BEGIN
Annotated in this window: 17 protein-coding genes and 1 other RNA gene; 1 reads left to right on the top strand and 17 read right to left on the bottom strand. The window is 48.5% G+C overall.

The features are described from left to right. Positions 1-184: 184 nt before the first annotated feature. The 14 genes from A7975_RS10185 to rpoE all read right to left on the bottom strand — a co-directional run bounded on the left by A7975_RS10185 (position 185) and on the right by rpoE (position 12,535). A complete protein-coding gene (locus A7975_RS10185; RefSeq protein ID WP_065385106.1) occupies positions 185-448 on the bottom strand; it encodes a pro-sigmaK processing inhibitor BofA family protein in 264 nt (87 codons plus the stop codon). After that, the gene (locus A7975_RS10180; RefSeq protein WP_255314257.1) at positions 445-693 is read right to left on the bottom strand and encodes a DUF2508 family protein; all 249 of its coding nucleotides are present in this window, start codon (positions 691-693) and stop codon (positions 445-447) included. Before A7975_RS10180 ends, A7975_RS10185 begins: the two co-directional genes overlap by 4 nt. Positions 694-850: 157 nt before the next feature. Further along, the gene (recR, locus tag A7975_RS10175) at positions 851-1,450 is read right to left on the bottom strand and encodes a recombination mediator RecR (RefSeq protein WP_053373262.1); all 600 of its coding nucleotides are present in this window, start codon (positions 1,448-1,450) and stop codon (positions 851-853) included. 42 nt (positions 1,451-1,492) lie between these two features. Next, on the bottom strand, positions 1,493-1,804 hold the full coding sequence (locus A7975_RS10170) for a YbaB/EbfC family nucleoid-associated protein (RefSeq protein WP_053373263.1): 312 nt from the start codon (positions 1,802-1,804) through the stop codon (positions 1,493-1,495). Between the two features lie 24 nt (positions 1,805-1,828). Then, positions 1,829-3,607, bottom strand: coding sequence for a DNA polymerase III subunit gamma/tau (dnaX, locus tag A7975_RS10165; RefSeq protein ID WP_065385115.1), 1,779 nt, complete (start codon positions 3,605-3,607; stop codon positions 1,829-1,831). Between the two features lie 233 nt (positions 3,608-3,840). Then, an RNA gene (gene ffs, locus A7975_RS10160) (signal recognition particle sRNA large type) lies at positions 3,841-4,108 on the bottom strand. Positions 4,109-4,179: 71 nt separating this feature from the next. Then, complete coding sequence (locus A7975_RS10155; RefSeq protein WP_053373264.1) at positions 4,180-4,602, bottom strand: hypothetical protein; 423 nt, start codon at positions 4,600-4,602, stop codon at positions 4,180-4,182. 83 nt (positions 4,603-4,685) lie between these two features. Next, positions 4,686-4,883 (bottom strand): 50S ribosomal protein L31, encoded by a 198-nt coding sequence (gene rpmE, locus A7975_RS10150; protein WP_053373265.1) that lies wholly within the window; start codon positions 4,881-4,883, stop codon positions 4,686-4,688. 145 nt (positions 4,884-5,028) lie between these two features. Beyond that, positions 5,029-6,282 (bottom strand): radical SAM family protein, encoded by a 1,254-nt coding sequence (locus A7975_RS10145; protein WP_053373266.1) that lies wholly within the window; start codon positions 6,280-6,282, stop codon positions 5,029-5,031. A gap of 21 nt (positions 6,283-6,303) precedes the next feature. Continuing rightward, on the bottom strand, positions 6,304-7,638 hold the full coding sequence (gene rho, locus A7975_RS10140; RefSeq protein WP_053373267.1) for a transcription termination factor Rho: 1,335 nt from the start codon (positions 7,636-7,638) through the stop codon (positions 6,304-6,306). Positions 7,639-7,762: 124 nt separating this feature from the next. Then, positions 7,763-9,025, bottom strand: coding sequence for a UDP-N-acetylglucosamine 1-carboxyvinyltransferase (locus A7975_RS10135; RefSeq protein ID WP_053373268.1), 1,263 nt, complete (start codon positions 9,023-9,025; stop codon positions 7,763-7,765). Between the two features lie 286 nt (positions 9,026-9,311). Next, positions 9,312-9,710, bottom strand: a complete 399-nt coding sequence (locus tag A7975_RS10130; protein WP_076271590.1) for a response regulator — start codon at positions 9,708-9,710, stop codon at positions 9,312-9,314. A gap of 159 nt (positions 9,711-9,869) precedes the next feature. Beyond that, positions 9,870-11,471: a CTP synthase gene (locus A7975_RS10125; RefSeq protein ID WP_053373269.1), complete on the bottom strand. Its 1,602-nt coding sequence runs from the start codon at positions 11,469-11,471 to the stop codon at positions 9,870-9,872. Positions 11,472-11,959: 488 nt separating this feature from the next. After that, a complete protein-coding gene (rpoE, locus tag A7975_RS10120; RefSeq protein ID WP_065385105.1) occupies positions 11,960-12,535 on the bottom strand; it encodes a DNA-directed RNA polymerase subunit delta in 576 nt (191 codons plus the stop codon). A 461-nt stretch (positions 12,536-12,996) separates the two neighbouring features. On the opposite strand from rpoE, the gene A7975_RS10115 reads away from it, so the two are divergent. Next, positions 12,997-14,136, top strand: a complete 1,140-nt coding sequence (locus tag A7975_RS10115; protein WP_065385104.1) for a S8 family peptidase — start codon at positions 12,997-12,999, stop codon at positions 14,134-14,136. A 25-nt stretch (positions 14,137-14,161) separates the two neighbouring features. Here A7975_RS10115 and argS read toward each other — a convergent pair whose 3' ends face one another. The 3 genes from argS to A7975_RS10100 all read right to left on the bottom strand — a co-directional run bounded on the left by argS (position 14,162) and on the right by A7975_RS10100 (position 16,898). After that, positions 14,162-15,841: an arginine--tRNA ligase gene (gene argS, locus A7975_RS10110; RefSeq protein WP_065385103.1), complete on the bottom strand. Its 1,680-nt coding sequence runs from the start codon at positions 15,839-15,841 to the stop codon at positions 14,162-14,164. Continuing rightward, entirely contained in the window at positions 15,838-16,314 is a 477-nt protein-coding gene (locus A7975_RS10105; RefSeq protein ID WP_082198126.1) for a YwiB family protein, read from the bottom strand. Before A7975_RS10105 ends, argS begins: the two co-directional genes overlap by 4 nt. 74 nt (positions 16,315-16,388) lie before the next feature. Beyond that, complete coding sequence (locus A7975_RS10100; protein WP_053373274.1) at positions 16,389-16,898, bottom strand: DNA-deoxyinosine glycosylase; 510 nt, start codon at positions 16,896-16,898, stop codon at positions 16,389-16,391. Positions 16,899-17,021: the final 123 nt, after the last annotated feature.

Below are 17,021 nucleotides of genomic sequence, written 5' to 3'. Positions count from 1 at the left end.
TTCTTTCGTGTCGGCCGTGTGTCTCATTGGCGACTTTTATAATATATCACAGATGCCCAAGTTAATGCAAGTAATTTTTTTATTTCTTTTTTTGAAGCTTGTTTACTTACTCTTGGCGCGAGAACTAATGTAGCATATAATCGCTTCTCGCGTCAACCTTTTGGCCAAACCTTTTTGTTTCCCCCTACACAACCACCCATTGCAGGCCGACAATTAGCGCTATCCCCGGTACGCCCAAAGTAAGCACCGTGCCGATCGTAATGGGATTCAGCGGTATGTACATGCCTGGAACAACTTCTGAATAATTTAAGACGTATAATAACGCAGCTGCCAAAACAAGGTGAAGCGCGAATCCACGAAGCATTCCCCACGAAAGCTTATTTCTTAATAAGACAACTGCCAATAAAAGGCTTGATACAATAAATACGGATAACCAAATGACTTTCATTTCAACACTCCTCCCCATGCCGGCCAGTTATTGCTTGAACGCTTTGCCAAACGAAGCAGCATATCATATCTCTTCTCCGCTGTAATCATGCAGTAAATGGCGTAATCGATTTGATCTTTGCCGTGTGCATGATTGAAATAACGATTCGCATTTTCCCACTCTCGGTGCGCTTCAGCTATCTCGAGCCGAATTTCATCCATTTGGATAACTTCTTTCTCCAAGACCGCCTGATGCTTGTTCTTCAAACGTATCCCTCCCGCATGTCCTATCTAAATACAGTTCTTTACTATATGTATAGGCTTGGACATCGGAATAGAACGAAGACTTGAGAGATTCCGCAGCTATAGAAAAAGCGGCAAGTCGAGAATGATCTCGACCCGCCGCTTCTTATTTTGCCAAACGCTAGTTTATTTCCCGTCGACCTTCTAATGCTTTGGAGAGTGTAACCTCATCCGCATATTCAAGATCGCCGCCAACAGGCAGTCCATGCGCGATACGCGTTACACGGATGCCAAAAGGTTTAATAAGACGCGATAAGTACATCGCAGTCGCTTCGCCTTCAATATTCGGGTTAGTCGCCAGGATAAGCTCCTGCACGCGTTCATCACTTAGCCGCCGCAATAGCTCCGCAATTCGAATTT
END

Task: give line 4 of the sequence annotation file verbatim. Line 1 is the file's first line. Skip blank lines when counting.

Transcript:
TTCTTTCGTGTCGGCCGTGTGTCTCATTGGCGACTTTTATAATATATCACAGATGCCCAAGTTAATGCAAGTAATTTTTTTATTTCTTTTTTTGAAGCTTGTTTACTTACTCTTGGCGCGAGAACTAATGTAGCATATAATCGCTTCTCGCGTCAACCTTTTGGCCAAACCTTTTTGTTTCCCCCTACACAACCACCCATTGCAGGCCGACAATTAGCGCTATCCCCGGTACGCCCAAAGTAAGCACCGTGCCGATCGTAATGGGATTCAGCGGTATGTACATGCCTGGAACAACTTCTGAATAATTTAAGACGTATAATAACGCAGCTGCCAAAACAAGGTGAAGCGCGAATCCACGAAGCATTCCCCACGAAAGCTTATTTCTTAATAAGACAACTGCCAATAAAAGGCTTGATACAATAAATACGGATAACCAAATGACTTTCATTTCAACACTCCTCCCCATGCCGGCCAGTTATTGCTTGAACGCTTTGCCAAACGAAGCAGCATATCATATCTCTTCTCCGCTGTAATCATGCAGTAAATGGCGTAATCGATTTGATCTTTGCCGTGTGCATGATTGAAATAACGATTCGCATTTTCCCACTCTCGGTGCGCTTCAGCTATCTCGAGCCGAATTTCATCCATTTGGATAACTTCTTTCTCCAAGACCGCCTGATGCTTGTTCTTCAAACGTATCCCTCCCGCATGTCCTATCTAAATACAGTTCTTTACTATATGTATAGGCTTGGACATCGGAATAGAACGAAGACTTGAGAGATTCCGCAGCTATAGAAAAAGCGGCAAGTCGAGAATGATCTCGACCCGCCGCTTCTTATTTTGCCAAACGCTAGTTTATTTCCCGTCGACCTTCTAATGCTTTGGAGAGTGTAACCTCATCCGCATATTCAAGATCGCCGCCAACAGGCAGTCCATGCGCGATACGCGTTACACGGATGCCAAAAGGTTTAATAAGACGCGATAAGTACATCGCAGTCGCTTCGCCTTCAATATTCGGGTTAGTCGCCAGGATAAGCTCCTGCACGCGTTCATCACTTAGCCGCCGCAATAGCTCCGCAATTCGAATTT